“Attorney General Jeff Sessions has also said U.S. Attorney John Huber is investigating claims of FBI and DOJ misconduct related to these actions, noting that Huber would be “conducting his work from outside the Washington D.C. area and “in cooperation” with Horowitz.”📁

“This is not the end of the process. United States Attorney John Huber continues his work in cooperation with the Inspector General to review certain prosecutorial and investigative determinations made by the Department in 2016 and 2017,” Sessions said. He has reviewed this report and, based on its findings and his own investigation, will provide recommendations as to whether any matter not currently under investigation should be opened, whether any matters currently under investigation require further resources, or whether any matters merit the appointment of Special Counsel.”📁

SC = restart w/ significantly less staff = stupid
(Reddit Summary)

-Professor Turley is a very respected liberal law professor and longtime civil libertarian. Has been critical of both parties over the years.

-Turley says the use of John Huber gives the IG the prosecutor he needs to bring charges and seek indictments. (No need to go through RR which is critical)

-Huber is conducting a full-fledged criminal investigation into all the matters Republicans are calling for a special counsel to investigate.

-Huber has been investigating these possible crimes for five months (Now seven), since November 2017.

-By giving the IG a prosecutor they can now go after the deep state without looking like a political witch hunt. This is critical.

-Sessions informed Congress in his letter that all the matters recommended for investigation by Goodlatte, Gowdy, and Grassley are “fully within the scope of [Huber’s] existing mandate.” He also informed the chairmen that Inspector General Michael Horowitz, who is working with Huber, has a staff of 470 investigators, giving Huber access to enormous investigative firepower that far exceeds the staff of any special counsel. (Who needs a SC with that type of manpower?)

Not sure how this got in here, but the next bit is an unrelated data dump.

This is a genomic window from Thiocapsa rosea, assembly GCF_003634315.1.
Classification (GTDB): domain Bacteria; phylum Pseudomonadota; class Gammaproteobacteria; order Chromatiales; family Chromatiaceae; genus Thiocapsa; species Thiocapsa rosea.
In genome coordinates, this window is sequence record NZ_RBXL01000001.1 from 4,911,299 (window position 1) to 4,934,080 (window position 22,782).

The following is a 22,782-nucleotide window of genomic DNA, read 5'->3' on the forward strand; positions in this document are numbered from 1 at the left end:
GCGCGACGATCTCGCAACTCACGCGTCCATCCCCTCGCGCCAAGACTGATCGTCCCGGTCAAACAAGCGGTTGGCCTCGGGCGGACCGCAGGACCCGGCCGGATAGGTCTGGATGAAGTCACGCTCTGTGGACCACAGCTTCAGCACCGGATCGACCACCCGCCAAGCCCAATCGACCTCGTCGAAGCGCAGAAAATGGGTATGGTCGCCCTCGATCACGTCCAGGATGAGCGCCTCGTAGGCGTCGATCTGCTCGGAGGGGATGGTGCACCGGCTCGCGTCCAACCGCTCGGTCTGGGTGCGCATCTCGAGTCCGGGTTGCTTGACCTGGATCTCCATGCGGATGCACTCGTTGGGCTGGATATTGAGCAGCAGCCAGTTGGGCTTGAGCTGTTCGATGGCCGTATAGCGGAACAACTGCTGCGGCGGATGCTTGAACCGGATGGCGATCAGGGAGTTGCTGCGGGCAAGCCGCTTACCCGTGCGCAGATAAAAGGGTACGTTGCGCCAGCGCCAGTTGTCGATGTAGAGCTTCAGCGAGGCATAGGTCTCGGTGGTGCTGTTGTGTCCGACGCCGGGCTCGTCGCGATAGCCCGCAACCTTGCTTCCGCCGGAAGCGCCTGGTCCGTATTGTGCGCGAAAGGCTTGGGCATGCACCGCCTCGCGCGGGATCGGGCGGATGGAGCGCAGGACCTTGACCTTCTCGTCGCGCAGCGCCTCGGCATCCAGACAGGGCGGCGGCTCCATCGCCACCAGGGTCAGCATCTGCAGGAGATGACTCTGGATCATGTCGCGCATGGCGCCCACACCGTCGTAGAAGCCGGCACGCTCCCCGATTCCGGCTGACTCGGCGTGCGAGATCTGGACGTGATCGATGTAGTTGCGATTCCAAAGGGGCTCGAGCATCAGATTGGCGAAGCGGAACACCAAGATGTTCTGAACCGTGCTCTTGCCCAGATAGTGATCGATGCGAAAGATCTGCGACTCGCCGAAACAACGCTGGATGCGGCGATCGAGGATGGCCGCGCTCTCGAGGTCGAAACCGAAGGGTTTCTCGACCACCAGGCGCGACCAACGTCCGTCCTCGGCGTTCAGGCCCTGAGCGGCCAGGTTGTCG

-The inspector general’s jurisdiction to conduct civil and criminal investigations includes “actions taken by former employees after they have left government service.” Then Huber can act on any of those matters.

-This is HUGE A Grand Jury can be empaneled anywhere, in any deep red state, away from D.C. (This is very important and why Trump needed to appoint as many Judges as possible)
-Huber and Horowitz can accomplish everything a SC can do.

-If Sessions feels that charges should have been made that weren't, he can still appoint a SC to make that happen.

-Huber is a lawyer from deep red Utah, not the D.C. swamp.

-“If a special counsel were appointed, there would be a great deal of delay,” Turley stated, versus the team of Huber and Horowitz, who are already five months into this investigation. (It's too late to even appoint a SC. Charges can be filed before midterms.)

-From /u/ClardicFug - Huber and Horowitz were both appointed to their positions by the Obama administration. This helps optics a lot. Pretty much decimates the "Trumped rigged the investigation" argument that's sure to be made.📁

Lawsuit Targets Billionaire OxyContin Family for Causing Opioid Epidemic

It is obvious that they set out to exploit opioids addictive quality from the get-go.  This as obviously bordered on criminality and criminals.

I do not see them surviving a long day in court if all this is true. Yet they also insulated  the industry from doing exactly the same.

Prosecutors must  start seeking to charge back the costs involved, even into trust pending resolution.

Lawsuit Targets Billionaire OxyContin Family for Causing Opioid Epidemic

A landmark lawsuit is the first in the country to name the actual owners of Purdue Pharma who makes the deadly drug OxyContin for their role in the opioid epidemic.

Members of the Sackler family, who’ve made billions pushing their deadly OxyContin drug on the masses are arguably responsible for more deaths than any Mexican drug cartel.

Instead of being hunted down at their plush mansions by DEA agents, they are rubbing elbows with members of Congress. Now, however, for the first time, the family is being targeted by a landmark lawsuit for the damages they knowingly caused with their products.

On Tuesday, the state of Massachusetts filed a lawsuit against the multi-billionaire Sackler family over the role their drug OxyContin has played in sparking one of the worst addiction and overdose epidemics in history.